Synonyms: Identification numbers
CAS number: 70288-86-7 (mixture)
Other numbers: 70161-11-4 (component B1a) 70209-81 (component B1b)
Brand names, Trade names: BULIVER, SANIVER, VIMIVER
Each ml. contains ivermectin 10 mg.
Parasitic diseases are common in animals. Parasites can affect the skin, ears, stomach and intestines, and the internal organs including the heart, lungs and liver. Several drugs have been developed to kill or prevent parasites such as fleas, ticks, mites and worms. Ivermectin and related drugs are among the most effective of these.
Ivermectin is a parasite control drug. Ivermectin causes neurologic damage to the parasite, resulting in paralysis and death. Ivermectin has been used to prevent parasite infections, as with heartworm prevention, and to treat infections, as with ear mites.
Ivermectin is a prescription drug and can only be obtained from a veterinarian or by prescription from a veterinarian.
The injection is mainly applied to treat domestic animal’s diseases of gastrointestinal nematodes, hypoderma bovis, hypoderma lineatum, sheep nose bot, psoroptes ovis, sarcoptes scabiei var. Suis,sarcoptes ovis, fasciola(Liver Fluke), oestrus spp and the like.
Cattle: Ostertagia ostertagi (including inhibited o. ostertagi), o. lyrata, haemonchus placei, trichostrongylus axei, t. colubriformis, cooperia oncophora, c. punctata, c. pectinata, bunostomum phlebotomum, nematodirus helvetianus (adults only), n. spathiger (adults only), oesophagostomum radiatum, dictyocaulus viviparus, fasciola hepatica (adults only), hypoderma bovis, h. lineatum, linognathus vituli, haematopinus eurysternus, solenopotes capillatus, psoroptes ovis (syn. p. communis var. bovis), sarcoptes scabiei var. bovis. Sheep: Oestrus ovis, sarcoptes scabiei, psoregates var ovis, trichostrongylus axei, haemonchus sps., ostertagia sps., trichostrongylus sps., nematodirus sps., cooperia sps., bunostomum sps., strongyloides sps., oesophagastomum sps., chabertia sps., trichuris sps., dictyocaulus sps. Dogs: Sarcoptes scabiei, otodectes cynotis, toxascaris leonina, toxocara caninum / cati, uncinaria stenocephala, ancylostoma caninum, trichuris vulpis,dirifilaria (larval stages)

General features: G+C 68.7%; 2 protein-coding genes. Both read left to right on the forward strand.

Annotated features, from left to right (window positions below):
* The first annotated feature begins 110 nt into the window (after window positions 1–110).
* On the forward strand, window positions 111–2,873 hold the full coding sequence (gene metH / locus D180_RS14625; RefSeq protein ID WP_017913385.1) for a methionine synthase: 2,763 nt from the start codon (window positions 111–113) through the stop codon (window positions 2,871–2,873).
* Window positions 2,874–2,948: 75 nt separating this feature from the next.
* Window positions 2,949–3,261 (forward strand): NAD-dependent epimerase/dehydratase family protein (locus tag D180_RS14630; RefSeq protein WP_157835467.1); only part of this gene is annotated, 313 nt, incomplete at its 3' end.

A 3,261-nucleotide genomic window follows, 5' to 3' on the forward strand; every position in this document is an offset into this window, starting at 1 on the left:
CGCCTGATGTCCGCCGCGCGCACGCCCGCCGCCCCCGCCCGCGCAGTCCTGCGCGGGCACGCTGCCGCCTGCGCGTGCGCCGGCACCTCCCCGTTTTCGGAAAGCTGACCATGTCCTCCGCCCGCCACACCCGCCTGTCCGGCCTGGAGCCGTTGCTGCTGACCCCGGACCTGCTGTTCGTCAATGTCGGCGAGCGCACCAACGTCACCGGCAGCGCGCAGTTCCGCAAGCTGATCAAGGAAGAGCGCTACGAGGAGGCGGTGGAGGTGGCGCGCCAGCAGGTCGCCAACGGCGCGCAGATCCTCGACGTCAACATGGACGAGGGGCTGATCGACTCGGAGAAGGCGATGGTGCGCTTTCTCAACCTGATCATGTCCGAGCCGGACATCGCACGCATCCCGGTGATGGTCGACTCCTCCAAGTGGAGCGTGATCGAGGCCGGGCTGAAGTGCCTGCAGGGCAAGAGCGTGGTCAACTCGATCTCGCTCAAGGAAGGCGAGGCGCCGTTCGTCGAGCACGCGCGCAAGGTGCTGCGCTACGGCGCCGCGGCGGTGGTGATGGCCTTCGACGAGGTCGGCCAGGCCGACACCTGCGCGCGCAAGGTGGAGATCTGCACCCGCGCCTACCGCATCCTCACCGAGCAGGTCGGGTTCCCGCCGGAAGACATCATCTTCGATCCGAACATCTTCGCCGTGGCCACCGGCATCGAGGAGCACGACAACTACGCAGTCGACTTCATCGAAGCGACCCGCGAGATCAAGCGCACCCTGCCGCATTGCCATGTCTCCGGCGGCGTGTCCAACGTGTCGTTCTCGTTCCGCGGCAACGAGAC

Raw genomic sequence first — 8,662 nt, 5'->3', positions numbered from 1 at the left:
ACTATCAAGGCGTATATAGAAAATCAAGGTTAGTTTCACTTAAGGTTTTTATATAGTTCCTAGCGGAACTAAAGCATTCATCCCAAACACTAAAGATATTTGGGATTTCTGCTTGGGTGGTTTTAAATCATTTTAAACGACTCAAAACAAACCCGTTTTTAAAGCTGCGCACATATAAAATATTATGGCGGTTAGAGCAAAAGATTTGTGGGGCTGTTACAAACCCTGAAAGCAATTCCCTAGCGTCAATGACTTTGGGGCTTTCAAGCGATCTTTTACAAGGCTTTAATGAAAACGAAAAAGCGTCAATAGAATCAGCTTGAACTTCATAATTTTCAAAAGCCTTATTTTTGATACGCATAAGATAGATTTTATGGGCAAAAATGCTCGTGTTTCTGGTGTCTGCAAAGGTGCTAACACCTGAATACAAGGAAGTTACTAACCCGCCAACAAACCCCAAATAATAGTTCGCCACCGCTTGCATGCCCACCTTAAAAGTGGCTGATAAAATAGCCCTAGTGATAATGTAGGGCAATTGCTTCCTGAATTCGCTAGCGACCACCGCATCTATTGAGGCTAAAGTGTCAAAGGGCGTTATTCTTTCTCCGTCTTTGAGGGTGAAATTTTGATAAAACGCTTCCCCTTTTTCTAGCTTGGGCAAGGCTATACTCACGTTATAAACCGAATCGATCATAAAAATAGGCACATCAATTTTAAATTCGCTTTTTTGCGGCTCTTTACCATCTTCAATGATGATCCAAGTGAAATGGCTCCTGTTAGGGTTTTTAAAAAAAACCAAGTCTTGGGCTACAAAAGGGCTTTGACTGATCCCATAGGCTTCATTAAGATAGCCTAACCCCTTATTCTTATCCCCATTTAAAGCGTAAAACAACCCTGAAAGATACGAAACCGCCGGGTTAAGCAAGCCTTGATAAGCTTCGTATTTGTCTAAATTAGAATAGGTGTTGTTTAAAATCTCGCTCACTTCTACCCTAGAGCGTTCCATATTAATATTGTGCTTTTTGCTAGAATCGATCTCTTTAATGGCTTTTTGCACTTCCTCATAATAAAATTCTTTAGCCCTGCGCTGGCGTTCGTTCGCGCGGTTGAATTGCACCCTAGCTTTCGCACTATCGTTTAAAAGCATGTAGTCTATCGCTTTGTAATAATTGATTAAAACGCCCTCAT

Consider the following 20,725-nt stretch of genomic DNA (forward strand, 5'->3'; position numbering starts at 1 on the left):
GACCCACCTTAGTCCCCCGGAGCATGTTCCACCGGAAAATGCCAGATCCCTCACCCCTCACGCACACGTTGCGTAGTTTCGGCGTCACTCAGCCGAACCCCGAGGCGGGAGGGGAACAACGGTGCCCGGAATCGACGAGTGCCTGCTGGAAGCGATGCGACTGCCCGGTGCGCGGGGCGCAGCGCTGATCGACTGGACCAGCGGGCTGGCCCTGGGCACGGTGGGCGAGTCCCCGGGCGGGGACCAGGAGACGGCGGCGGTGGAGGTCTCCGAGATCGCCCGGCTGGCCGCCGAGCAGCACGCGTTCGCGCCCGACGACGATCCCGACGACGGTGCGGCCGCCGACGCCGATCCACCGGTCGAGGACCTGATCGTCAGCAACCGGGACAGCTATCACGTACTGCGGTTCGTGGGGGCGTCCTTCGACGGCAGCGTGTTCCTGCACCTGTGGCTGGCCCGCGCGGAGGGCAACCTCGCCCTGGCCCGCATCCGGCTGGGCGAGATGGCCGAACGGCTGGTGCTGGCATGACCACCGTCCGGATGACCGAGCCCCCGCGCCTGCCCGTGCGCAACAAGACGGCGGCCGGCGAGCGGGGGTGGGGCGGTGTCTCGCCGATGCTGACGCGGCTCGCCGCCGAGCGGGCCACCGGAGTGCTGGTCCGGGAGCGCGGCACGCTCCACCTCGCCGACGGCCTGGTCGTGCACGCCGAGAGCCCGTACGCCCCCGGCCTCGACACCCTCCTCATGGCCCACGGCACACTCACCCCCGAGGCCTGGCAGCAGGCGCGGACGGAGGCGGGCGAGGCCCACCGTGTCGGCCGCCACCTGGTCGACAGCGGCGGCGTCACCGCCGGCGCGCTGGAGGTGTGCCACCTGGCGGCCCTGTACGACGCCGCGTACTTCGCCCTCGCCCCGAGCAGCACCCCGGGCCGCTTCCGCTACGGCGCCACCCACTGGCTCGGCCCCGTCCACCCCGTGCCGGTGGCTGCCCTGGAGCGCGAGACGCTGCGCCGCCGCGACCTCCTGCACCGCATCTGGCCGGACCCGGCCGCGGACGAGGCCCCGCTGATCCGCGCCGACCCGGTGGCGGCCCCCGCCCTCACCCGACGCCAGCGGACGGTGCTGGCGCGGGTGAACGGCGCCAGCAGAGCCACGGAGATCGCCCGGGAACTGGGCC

Usage and administration:
Cattle: 1.0 ml/50 kg body weight.
Sheep: 0.5 ml/25 kg body weight.
Dogs: 0.5 ml /25 kg body weight.
Medication should never be administered without first consulting your veterinarian. The dose for ivermectin varies from species to species and also depends on the intent of treatment. General dosing guidelines follow.
For dogs: Dose is 0.0015 to 0.003 mg per pound (0.003 to 0.006 mg/kg) once a month for heartworm prevention; 0.15 mg per pound (0.3 mg/kg) once, then repeat in 14 days for skin parasites; and 0.1 mg per pound (0.2 mg/kg) once for gastrointestinal parasites.
For cats: Dose is 0.012 mg per pound (0.024 mg/kg) once monthly for heartworm prevention.
The duration of administration depends on the condition being treated, response to the medication and the development of any adverse effects. Be certain to complete the prescription unless specifically directed by your veterinarian. Even if your pet feels better, the entire treatment plan should be completed to prevent relapse or prevent the development of resistance.
Side effect and contraindication:
While generally safe and effective when prescribed by a veterinarian, ivermectin can cause side effects in some animals. Ivermectin should not be used in animals with known hypersensitivity or allergy to the drug. Ivermectin should be used with caution in collie breeds or collie mixed breeds due to potential toxic effects. This is particularly true when using higher doses. Ivermectin should not be used in dogs that are positive for heartworm disease except under strict supervision of a veterinarian. Prior to starting a heartworm prevention containing ivermectin, the dog should be tested for heartworms. Ivermectin generally should be avoided in dogs less than 6 weeks of age. Ivermectin is relatively safe, but overdoses can occur if massive amounts are given or if the drug is given to heartworm positive dogs. Signs of overdose, including stumbling, tremors, blindness, disorientation or weakness, generally occur within 12 hours of overdose.
In heartworm positive dogs, supportive treatment for shock may be required. Ivermectin should be used with caution at high doses, a drug used to treat or prevent flea infestations.
The withdrawal time of 49 days has been established for ivermectin and clorsulon in cattle and sheep for slaughter. A withdrawal period for milk has not been established.
Keep this and all drugs out of the reach of children.
Storage and expired time：